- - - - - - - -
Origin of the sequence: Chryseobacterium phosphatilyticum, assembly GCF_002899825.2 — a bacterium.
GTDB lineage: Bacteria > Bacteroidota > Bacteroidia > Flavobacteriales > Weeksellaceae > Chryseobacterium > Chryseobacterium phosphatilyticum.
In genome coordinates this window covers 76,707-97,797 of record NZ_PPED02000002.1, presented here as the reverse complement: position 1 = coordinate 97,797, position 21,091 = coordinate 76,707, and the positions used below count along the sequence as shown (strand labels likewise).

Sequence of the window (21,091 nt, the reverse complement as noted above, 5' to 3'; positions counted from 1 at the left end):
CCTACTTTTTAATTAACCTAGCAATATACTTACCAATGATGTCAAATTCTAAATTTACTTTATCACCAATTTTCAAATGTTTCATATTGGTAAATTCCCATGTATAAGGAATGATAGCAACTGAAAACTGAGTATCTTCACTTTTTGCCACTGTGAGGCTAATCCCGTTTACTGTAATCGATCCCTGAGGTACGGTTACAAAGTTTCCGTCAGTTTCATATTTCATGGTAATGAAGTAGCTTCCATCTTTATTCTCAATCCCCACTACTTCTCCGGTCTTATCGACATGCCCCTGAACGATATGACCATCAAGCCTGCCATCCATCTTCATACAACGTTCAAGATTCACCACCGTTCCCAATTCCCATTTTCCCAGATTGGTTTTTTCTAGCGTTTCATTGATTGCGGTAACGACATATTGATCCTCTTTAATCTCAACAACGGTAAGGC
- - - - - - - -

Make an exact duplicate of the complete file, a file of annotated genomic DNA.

Origin of the sequence: Chryseobacterium phosphatilyticum, assembly GCF_002899825.2 — a bacterium.
GTDB lineage: Bacteria > Bacteroidota > Bacteroidia > Flavobacteriales > Weeksellaceae > Chryseobacterium > Chryseobacterium phosphatilyticum.
In genome coordinates this window covers 76,707-97,797 of record NZ_PPED02000002.1, presented here as the reverse complement: position 1 = coordinate 97,797, position 21,091 = coordinate 76,707, and the positions used below count along the sequence as shown (strand labels likewise).

Sequence of the window (21,091 nt, the reverse complement as noted above, 5' to 3'; positions counted from 1 at the left end):
CCTACTTTTTAATTAACCTAGCAATATACTTACCAATGATGTCAAATTCTAAATTTACTTTATCACCAATTTTCAAATGTTTCATATTGGTAAATTCCCATGTATAAGGAATGATAGCAACTGAAAACTGAGTATCTTCACTTTTTGCCACTGTGAGGCTAATCCCGTTTACTGTAATCGATCCCTGAGGTACGGTTACAAAGTTTCCGTCAGTTTCATATTTCATGGTAATGAAGTAGCTTCCATCTTTATTCTCAATCCCCACTACTTCTCCGGTCTTATCGACATGCCCCTGAACGATATGACCATCAAGCCTGCCATCCATCTTCATACAACGTTCAAGATTCACCACCGTTCCCAATTCCCATTTTCCCAGATTGGTTTTTTCTAGCGTTTCATTGATTGCGGTAACGACATATTGATCCTCTTTAATCTCAACAACGGTAAGGC